Frequently Asked Questions
Do your lights change colours?
No. We do only one thing and do it well. We manufacturer the very best CIE Standard Illuminant D65 (6500K; x=0.3127, y=0.329) compliant ("reference standard" video white) bias lights for the professional and consumer market and sell them at a very reasonable price.
Reference bias lighting is all about making the picture look as the director intended. We are perhaps less dogmatic than some -- if you like coloured lights, we're not going to try to talk you out of them. After all, there is no accounting for taste.
However, placing colour behind the display alters our perception of what is on the display. This is just how our eyes and brains work. A warmer colour like orange or red behind the display will make everything on the screen look bluer. A cooler colour temperature like blue, will make everything look more red. This might not be disastrous when watching The Bachelorette, but you wouldn't want to do it in your colouring suite.
How many lumens do your bias lights emit? Are they bright enough for HDR displays?
Our MediaLight single strip outputs a theoretical maximum of approximately 800 lumens (42 LED's at roughly 20lm each). This is on par with what a popular fluorescent bias light would output. We use only 5050 (5x5mm) LED's, not the smaller and weaker 3528 (3.5x28mm) variety. These are not commodity LED strips. They are built with LED's that we source. There are, however brightness limitations when running off of USB power. However, because most bias lighting is run with a dimmer, you will not likely encounter these limitations in normal use.
Our MediaLight Edge (twin strip for wall mounts, articulating arms, etc.) measures roughly 720 lumens (36 LED's at roughly 20lm each). Both of these maximums, when not dimmed, are much too bright for bias lighting, even for HDR, which is why we include a dimmer with each MediaLight. We realised very quickly that a good dimmer was mandatory. There are, however, brightness limitations when running off of USB power. However, because most bias lighting is run with a dimmer, you will not likely encounter these limitations in normal use.
Our MediaLight Quad outputs approximately 2000 lumens at maximum brightness. There are, however, brightness limitations when running off of USB power. However, because most bias lighting is run with a dimmer, you will not likely encounter these limitations in normal use.
Regarding HDR, yes they are bright enough. HDR video uses brightness regions to help make video look more like reality. The MediaLight exceeds the output requirements for an HDR display bias light.
Is the MediaLight powerful enough for my monster 85" TV?
Yes. It sure is. You will probably need to dim it with the included remote dimmer. If your TV is on a wall mount, you probably want the Quad.
My spouse won't let me paint the walls white or a neutral shade of grey, what do you recommend?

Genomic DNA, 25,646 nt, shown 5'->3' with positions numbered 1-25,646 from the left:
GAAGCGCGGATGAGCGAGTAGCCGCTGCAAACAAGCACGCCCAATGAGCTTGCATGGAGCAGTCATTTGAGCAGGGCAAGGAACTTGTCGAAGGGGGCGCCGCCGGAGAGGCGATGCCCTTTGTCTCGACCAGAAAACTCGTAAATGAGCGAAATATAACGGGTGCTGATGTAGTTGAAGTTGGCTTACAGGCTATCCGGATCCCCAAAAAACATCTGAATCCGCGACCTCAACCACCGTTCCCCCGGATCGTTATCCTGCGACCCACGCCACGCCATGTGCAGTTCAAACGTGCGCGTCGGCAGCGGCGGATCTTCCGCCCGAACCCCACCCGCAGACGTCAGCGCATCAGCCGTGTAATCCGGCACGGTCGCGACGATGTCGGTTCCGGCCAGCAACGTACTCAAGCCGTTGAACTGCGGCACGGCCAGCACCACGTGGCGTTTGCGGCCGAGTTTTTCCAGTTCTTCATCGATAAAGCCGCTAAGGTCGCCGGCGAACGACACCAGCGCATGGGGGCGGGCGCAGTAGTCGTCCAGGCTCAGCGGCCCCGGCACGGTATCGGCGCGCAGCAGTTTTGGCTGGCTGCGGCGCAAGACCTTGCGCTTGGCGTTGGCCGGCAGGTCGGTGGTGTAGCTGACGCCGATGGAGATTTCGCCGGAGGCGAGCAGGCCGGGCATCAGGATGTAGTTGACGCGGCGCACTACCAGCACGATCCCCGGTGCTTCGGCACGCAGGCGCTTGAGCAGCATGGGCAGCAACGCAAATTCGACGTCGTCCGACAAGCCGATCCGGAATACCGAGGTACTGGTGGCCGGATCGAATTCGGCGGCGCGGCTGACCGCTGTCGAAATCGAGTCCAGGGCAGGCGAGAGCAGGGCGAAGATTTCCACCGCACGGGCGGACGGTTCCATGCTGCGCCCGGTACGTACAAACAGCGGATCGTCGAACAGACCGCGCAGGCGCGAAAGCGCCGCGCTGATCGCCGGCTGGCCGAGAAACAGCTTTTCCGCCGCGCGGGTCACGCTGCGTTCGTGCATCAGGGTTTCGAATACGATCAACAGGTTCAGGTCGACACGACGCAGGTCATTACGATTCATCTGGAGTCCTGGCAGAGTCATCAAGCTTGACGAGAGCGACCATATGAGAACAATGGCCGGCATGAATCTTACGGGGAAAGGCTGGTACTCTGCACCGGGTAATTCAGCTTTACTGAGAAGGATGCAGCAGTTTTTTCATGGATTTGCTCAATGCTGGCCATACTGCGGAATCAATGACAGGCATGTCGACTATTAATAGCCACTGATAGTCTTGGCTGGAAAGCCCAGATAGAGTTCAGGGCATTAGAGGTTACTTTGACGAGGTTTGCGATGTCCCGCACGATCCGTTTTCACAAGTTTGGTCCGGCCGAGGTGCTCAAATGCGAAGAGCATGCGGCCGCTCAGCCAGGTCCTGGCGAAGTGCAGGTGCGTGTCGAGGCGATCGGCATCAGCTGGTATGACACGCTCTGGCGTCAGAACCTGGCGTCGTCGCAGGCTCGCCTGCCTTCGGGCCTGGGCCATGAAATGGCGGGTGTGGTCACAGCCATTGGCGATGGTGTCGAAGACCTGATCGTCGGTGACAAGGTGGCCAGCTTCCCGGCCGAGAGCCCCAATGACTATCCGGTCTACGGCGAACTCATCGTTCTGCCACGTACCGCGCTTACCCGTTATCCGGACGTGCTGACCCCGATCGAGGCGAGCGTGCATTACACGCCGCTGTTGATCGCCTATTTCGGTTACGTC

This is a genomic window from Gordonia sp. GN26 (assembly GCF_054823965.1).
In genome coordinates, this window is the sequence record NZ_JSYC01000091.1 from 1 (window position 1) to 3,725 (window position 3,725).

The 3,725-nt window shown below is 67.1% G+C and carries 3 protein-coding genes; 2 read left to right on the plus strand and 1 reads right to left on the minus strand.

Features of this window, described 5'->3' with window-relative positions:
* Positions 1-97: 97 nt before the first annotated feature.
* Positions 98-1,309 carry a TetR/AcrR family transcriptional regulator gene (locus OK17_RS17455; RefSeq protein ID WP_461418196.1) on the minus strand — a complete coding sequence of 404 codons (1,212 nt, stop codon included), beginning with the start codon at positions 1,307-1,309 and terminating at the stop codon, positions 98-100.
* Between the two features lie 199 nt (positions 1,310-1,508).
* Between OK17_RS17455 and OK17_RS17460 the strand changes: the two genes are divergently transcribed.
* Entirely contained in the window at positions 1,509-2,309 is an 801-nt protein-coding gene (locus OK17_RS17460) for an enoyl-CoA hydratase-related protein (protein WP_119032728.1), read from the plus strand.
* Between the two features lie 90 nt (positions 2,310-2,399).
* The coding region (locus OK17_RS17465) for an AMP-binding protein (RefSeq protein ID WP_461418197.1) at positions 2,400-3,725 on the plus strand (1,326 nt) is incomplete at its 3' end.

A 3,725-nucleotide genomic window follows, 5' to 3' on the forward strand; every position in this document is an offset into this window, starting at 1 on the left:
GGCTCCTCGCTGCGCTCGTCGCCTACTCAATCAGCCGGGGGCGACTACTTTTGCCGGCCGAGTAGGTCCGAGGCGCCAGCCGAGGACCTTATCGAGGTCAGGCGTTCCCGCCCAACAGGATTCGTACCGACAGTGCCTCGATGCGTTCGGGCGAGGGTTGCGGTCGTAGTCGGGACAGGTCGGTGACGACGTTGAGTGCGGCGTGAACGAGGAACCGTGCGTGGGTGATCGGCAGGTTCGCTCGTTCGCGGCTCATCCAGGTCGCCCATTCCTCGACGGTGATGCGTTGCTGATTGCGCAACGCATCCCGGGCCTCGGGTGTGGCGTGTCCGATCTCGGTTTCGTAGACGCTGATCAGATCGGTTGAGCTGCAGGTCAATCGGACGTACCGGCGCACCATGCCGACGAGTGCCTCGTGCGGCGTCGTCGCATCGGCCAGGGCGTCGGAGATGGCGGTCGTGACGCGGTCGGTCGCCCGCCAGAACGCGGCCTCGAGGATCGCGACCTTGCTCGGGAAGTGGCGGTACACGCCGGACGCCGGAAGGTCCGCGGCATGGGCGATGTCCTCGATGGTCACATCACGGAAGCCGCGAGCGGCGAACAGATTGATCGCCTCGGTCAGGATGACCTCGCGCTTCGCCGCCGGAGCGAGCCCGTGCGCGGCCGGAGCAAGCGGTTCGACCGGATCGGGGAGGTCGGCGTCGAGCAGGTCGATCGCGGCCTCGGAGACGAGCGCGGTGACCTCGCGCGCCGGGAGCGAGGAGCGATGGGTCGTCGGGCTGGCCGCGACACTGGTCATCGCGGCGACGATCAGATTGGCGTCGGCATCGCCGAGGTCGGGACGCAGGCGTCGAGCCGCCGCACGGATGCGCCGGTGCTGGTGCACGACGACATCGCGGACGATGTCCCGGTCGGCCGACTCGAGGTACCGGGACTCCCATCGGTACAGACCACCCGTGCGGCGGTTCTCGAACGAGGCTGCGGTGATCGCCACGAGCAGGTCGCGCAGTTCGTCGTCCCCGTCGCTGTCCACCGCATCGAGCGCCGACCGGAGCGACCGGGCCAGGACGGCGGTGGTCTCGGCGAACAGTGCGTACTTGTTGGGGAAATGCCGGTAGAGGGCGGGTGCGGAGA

This works pretty well. :)
In all seriousness, there are other solutions, such as placing a neutral backdrop (wall cling or fabric) behind the TV.
Can the strip be cut?
Yes, you can cut between the copper contacts anywhere on the MediaLight strip.
Does The MediaLight bias light emit a blueish light?
No. Our bias lights are truly 6500K and 90+ CRI. Sometimes we think that LED bias light manufacturers just guess at 6500K because the measurements during our tests were universally and outstandingly bad. We verify all of our components with state-of-the-art instrumentation and then we ensure that we don't mess them up while assembling the light strips. These are not aquarium light strips repackaged as bias lights.
Experts agree that a bias light should be the colour of sunlight on a hazy day, or something called the CIE D65 standard illuminant. We used a calibrated Photo Research SpectraScan PR-650 to measure our component light emitting diodes. Our partners then tested them on their PR-670 to verify our findings.
If a better solution existed, we wouldn't have come to market with The MediaLight. Simply put, none of the other LED-based lights on the market even come close to 6500K, despite what they say on the tin. The Antec light that we tested was over 9500K, which is practically sky blue. Another popular brand was shockingly over 20,000K! Ours are 6500K, and we mean it. Put them side-by-side and see for yourself. Better still, shine them on a neutral grey card and take a measurement with a calibrated probe. You will be pleased.
Our lights are not only accurate enough for home use, they are used by professionals who colour grade the videos we enjoy on our home theatre systems. In fact, if you are a professional with an account with Flanders Scientific, we highly recommend buying The MediaLight from them.
What is the colour rendering index (CRI) of your LED's?
We advertise our CRI as 90 Ra, but the reality is that it's a bit higher (just shy of 94). We figure that since our professional customers have the instrumentation to our verify claims, it's better to underpromise and overdeliver.
Are your Bias Lights D65 compliant?